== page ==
In the years to come, I would learn the wonders of broadband access from college labs and my university dorm. And in those days there was one part of every summer homecoming that I dreaded--returning to the hell of that screeching modem (yes, I know you can disable the speakers, I chose to serve it as a kind of penance) and incredible load times, during which you could get up and make yourself a sandwich if your connection dropped. Then one summer I came back and found my father had gleefully become one of the first Cable internet customers in my county. It was like returning to a stuffy private school you hate only to find they've torn it down and built an amusement park there.

Now, I dredge up all this back story only to make clear that my time on the internet has been neither short, nor limited. I have some perspective on the matter.

Now, my musings this particular evening are pointing in a particular direction, towards that of John Gabriel's Greater Internet Fuckwad theory.

Now, this is a particularly ironic observation for the reason I'm about to discuss. This evening, curious about the fact that the current comic from PA isn't loading, I dropped by their forums to see if some sort of downtime was an article of discussion. What I found in "the monkey den" (their primary discussion forum) was a sticky* thread created solely to announce who has been banned.

I noted, upon glancing over the forum, that my particular question was not being discussed, but that the banning thread had 27 pages**. Now, normally a thread with that many pages has changed topics several time, and I thought to myself "wow, this must have become the thread that won't die***.

Now, I clicked on it out of curiosity and noted with surprise that the creator of the thread (a moderator) announced that the thread was locked(*^). I was also impressed to note that mods didn't comment multiple times for a single time--they edited past posts. So each post represents a single ban. So I ran some numbers. The thread was created in early October, 2003--roughly 850 days ago. And with 27 pages at 25 posts per page, that 's roughly 675 comments, each of which represents a banned (or jailed/muted) person. That's an average of one person being banned every day and a half. So basically. . .the board is full of people that take away from the experience. Daily.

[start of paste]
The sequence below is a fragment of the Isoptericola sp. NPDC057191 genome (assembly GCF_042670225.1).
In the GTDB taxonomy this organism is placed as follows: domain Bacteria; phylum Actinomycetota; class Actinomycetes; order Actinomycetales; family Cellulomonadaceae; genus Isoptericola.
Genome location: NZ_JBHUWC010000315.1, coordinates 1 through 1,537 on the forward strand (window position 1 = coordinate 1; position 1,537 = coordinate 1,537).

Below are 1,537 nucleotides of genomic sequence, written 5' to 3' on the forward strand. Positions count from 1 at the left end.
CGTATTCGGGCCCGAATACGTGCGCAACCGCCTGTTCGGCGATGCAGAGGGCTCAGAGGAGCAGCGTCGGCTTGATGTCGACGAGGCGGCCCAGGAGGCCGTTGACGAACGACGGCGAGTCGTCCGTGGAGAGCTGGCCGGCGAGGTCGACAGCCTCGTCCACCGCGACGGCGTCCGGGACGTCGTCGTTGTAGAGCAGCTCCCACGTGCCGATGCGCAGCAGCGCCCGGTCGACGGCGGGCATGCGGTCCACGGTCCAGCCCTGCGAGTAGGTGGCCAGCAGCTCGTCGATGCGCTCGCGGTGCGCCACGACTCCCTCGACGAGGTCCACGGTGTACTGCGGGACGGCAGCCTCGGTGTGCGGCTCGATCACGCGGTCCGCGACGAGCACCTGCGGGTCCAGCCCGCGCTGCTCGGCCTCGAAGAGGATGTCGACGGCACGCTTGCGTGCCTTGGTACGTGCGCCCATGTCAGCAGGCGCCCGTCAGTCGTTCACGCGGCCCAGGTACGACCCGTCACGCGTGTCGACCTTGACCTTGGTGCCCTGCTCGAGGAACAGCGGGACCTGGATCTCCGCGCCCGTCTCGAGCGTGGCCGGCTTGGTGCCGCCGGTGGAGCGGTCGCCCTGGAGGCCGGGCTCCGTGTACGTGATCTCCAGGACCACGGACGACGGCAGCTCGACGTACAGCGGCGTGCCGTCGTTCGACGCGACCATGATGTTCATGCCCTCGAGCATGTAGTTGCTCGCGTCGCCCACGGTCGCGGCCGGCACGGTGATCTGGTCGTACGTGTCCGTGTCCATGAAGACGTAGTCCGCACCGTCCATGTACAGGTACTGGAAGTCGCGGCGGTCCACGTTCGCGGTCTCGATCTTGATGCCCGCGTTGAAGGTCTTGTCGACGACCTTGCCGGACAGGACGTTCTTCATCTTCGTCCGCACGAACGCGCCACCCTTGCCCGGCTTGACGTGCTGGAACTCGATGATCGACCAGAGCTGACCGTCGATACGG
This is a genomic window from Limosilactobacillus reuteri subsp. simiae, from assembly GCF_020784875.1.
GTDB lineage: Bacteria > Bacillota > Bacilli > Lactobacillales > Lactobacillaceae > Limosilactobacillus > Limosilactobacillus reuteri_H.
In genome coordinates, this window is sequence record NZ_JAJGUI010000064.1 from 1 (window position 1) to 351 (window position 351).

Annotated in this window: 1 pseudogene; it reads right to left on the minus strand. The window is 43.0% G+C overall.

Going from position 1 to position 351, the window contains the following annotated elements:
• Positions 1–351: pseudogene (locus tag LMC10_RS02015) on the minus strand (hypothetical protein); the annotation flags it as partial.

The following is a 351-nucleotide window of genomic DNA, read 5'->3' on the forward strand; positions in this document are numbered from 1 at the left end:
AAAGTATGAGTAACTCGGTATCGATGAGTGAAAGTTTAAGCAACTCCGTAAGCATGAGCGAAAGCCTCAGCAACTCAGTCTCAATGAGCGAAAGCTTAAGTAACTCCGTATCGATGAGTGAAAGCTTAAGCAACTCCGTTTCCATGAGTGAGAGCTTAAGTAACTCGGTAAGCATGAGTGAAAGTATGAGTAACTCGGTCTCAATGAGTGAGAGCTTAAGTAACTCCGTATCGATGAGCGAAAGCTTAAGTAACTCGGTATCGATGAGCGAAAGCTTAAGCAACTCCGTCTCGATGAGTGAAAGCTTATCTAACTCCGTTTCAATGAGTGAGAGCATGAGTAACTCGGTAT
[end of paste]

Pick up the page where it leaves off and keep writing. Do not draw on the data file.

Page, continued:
I've started to realize that the vast majority of 'discussion' areas on the internet (news discussion groups, many martial arts boards, every religious board ever) have a terrible signal/noise ratio(^). I still know of the occasional forums (the overflux parkour forum, for example) where the signal noise ratio is decent (maybe five or better). Those forums are not only rewarding to visit, but they refresh one's faith in humanity in some way. However, they are so few and far between that rooting them out often takes more time and effort than it is worth.

This, I don't spend much time on forums anymore.

* Sticky threads stay at the 'top of the pile' and don't get pushed down the stack by 'normal' threads, so topics that are constantly discussed don't constantly have new threads created if there is already one in progress.

** Forums broken into pages typically sport 10 to 30 posts per page. The PA forums have 25. These pages keep each page from being ridiculously huge.

*** Most forums eventually get a thread that won't die. The MAAC forum that I used to be present on had one with around 7000 posts. The Ag/Ath board had one that is past 50,000. These threads are far more immortal than their topics, and typically wander to whatever the off-topic-topic-of-the-day is.

*^ locked threads can't be posted to by regular users. Only a moderator may add new comments to the thread.

^ Signal/noise refers to the amount of discussion that is actually about the target of the forum vs. the amount of discussion that is off-topic. Signal/noise of 1 means that for every post someone makes in a martial arts forum about proper stance or TKD politics, someone else makes a post about a puppy, or how much fun they had water skiing last week. S/Ns of five or better are startlingly rare.

Wednesday, February 01, 2006